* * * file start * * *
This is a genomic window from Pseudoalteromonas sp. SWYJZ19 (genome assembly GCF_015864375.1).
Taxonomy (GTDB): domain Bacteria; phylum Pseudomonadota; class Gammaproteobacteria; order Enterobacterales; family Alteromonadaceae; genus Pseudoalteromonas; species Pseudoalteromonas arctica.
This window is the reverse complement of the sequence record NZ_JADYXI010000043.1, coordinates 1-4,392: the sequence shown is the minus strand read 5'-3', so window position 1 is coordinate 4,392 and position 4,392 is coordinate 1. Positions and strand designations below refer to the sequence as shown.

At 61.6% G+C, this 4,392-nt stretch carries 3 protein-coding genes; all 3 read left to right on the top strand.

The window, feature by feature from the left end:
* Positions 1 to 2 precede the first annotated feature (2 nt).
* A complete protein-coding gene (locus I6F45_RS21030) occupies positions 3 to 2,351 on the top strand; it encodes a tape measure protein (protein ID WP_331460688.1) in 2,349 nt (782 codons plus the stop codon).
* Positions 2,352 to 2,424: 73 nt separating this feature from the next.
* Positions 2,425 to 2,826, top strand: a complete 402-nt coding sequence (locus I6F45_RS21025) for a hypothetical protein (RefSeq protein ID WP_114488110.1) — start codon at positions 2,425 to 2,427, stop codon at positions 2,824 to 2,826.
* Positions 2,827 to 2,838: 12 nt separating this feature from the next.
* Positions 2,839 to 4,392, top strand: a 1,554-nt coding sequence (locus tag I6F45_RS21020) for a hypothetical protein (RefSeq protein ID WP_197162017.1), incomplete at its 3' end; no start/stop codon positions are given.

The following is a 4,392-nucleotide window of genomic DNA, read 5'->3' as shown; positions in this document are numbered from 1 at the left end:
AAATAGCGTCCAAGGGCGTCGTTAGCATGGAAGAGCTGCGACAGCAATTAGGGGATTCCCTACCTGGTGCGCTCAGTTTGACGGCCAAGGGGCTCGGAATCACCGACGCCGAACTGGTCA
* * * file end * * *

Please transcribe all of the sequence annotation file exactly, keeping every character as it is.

This is a genomic window from Pseudoalteromonas sp. SWYJZ19 (genome assembly GCF_015864375.1).
Taxonomy (GTDB): domain Bacteria; phylum Pseudomonadota; class Gammaproteobacteria; order Enterobacterales; family Alteromonadaceae; genus Pseudoalteromonas; species Pseudoalteromonas arctica.
This window is the reverse complement of the sequence record NZ_JADYXI010000043.1, coordinates 1-4,392: the sequence shown is the minus strand read 5'-3', so window position 1 is coordinate 4,392 and position 4,392 is coordinate 1. Positions and strand designations below refer to the sequence as shown.

At 61.6% G+C, this 4,392-nt stretch carries 3 protein-coding genes; all 3 read left to right on the top strand.

The window, feature by feature from the left end:
* Positions 1 to 2 precede the first annotated feature (2 nt).
* A complete protein-coding gene (locus I6F45_RS21030) occupies positions 3 to 2,351 on the top strand; it encodes a tape measure protein (protein ID WP_331460688.1) in 2,349 nt (782 codons plus the stop codon).
* Positions 2,352 to 2,424: 73 nt separating this feature from the next.
* Positions 2,425 to 2,826, top strand: a complete 402-nt coding sequence (locus I6F45_RS21025) for a hypothetical protein (RefSeq protein ID WP_114488110.1) — start codon at positions 2,425 to 2,427, stop codon at positions 2,824 to 2,826.
* Positions 2,827 to 2,838: 12 nt separating this feature from the next.
* Positions 2,839 to 4,392, top strand: a 1,554-nt coding sequence (locus tag I6F45_RS21020) for a hypothetical protein (RefSeq protein ID WP_197162017.1), incomplete at its 3' end; no start/stop codon positions are given.

The following is a 4,392-nucleotide window of genomic DNA, read 5'->3' as shown; positions in this document are numbered from 1 at the left end:
AAATAGCGTCCAAGGGCGTCGTTAGCATGGAAGAGCTGCGACAGCAATTAGGGGATTCCCTACCTGGTGCGCTCAGTTTGACGGCCAAGGGGCTCGGAATCACCGACGCCGAACTGGTCA